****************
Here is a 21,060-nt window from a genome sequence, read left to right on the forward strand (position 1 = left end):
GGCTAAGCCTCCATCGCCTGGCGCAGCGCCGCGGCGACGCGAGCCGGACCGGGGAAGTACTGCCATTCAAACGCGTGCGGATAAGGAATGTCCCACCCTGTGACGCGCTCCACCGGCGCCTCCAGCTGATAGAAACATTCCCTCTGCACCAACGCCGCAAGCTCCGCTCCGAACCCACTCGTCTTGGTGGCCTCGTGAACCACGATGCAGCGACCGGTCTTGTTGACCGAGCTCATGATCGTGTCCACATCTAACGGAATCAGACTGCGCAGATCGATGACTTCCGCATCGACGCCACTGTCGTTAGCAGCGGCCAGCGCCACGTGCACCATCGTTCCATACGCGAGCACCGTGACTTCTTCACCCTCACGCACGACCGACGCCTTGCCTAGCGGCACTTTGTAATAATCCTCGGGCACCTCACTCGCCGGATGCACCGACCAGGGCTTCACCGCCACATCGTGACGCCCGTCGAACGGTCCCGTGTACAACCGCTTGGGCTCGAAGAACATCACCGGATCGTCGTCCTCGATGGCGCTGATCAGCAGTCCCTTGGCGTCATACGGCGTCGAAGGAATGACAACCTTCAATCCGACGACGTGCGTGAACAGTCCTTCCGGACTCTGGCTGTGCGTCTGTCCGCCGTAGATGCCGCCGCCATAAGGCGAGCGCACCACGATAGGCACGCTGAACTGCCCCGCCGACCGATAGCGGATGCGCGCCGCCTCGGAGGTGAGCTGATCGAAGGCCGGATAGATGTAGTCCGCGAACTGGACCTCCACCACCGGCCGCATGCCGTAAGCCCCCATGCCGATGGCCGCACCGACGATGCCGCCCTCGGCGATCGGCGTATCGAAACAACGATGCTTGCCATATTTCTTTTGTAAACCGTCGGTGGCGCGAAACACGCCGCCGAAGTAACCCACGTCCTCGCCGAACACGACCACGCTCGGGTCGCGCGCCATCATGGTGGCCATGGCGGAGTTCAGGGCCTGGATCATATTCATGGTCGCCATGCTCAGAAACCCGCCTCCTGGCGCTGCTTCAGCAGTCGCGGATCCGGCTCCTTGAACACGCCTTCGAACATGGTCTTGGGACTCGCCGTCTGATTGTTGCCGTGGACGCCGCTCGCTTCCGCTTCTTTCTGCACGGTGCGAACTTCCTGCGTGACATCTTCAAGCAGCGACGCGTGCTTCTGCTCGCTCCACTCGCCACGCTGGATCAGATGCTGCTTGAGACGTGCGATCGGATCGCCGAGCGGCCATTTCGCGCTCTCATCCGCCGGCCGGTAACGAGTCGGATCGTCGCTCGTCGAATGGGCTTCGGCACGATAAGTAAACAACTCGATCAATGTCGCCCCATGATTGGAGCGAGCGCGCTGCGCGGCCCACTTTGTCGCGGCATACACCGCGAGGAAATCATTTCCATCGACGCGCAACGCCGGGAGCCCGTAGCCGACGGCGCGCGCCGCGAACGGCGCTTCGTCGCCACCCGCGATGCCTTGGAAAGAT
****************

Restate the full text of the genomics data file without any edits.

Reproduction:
Here is a 21,060-nt window from a genome sequence, read left to right on the forward strand (position 1 = left end):
GGCTAAGCCTCCATCGCCTGGCGCAGCGCCGCGGCGACGCGAGCCGGACCGGGGAAGTACTGCCATTCAAACGCGTGCGGATAAGGAATGTCCCACCCTGTGACGCGCTCCACCGGCGCCTCCAGCTGATAGAAACATTCCCTCTGCACCAACGCCGCAAGCTCCGCTCCGAACCCACTCGTCTTGGTGGCCTCGTGAACCACGATGCAGCGACCGGTCTTGTTGACCGAGCTCATGATCGTGTCCACATCTAACGGAATCAGACTGCGCAGATCGATGACTTCCGCATCGACGCCACTGTCGTTAGCAGCGGCCAGCGCCACGTGCACCATCGTTCCATACGCGAGCACCGTGACTTCTTCACCCTCACGCACGACCGACGCCTTGCCTAGCGGCACTTTGTAATAATCCTCGGGCACCTCACTCGCCGGATGCACCGACCAGGGCTTCACCGCCACATCGTGACGCCCGTCGAACGGTCCCGTGTACAACCGCTTGGGCTCGAAGAACATCACCGGATCGTCGTCCTCGATGGCGCTGATCAGCAGTCCCTTGGCGTCATACGGCGTCGAAGGAATGACAACCTTCAATCCGACGACGTGCGTGAACAGTCCTTCCGGACTCTGGCTGTGCGTCTGTCCGCCGTAGATGCCGCCGCCATAAGGCGAGCGCACCACGATAGGCACGCTGAACTGCCCCGCCGACCGATAGCGGATGCGCGCCGCCTCGGAGGTGAGCTGATCGAAGGCCGGATAGATGTAGTCCGCGAACTGGACCTCCACCACCGGCCGCATGCCGTAAGCCCCCATGCCGATGGCCGCACCGACGATGCCGCCCTCGGCGATCGGCGTATCGAAACAACGATGCTTGCCATATTTCTTTTGTAAACCGTCGGTGGCGCGAAACACGCCGCCGAAGTAACCCACGTCCTCGCCGAACACGACCACGCTCGGGTCGCGCGCCATCATGGTGGCCATGGCGGAGTTCAGGGCCTGGATCATATTCATGGTCGCCATGCTCAGAAACCCGCCTCCTGGCGCTGCTTCAGCAGTCGCGGATCCGGCTCCTTGAACACGCCTTCGAACATGGTCTTGGGACTCGCCGTCTGATTGTTGCCGTGGACGCCGCTCGCTTCCGCTTCTTTCTGCACGGTGCGAACTTCCTGCGTGACATCTTCAAGCAGCGACGCGTGCTTCTGCTCGCTCCACTCGCCACGCTGGATCAGATGCTGCTTGAGACGTGCGATCGGATCGCCGAGCGGCCATTTCGCGCTCTCATCCGCCGGCCGGTAACGAGTCGGATCGTCGCTCGTCGAATGGGCTTCGGCACGATAAGTAAACAACTCGATCAATGTCGCCCCATGATTGGAGCGAGCGCGCTGCGCGGCCCACTTTGTCGCGGCATACACCGCGAGGAAATCATTTCCATCGACGCGCAACGCCGGGAGCCCGTAGCCGACGGCGCGCGCCGCGAACGGCGCTTCGTCGCCACCCGCGATGCCTTGGAAAGAT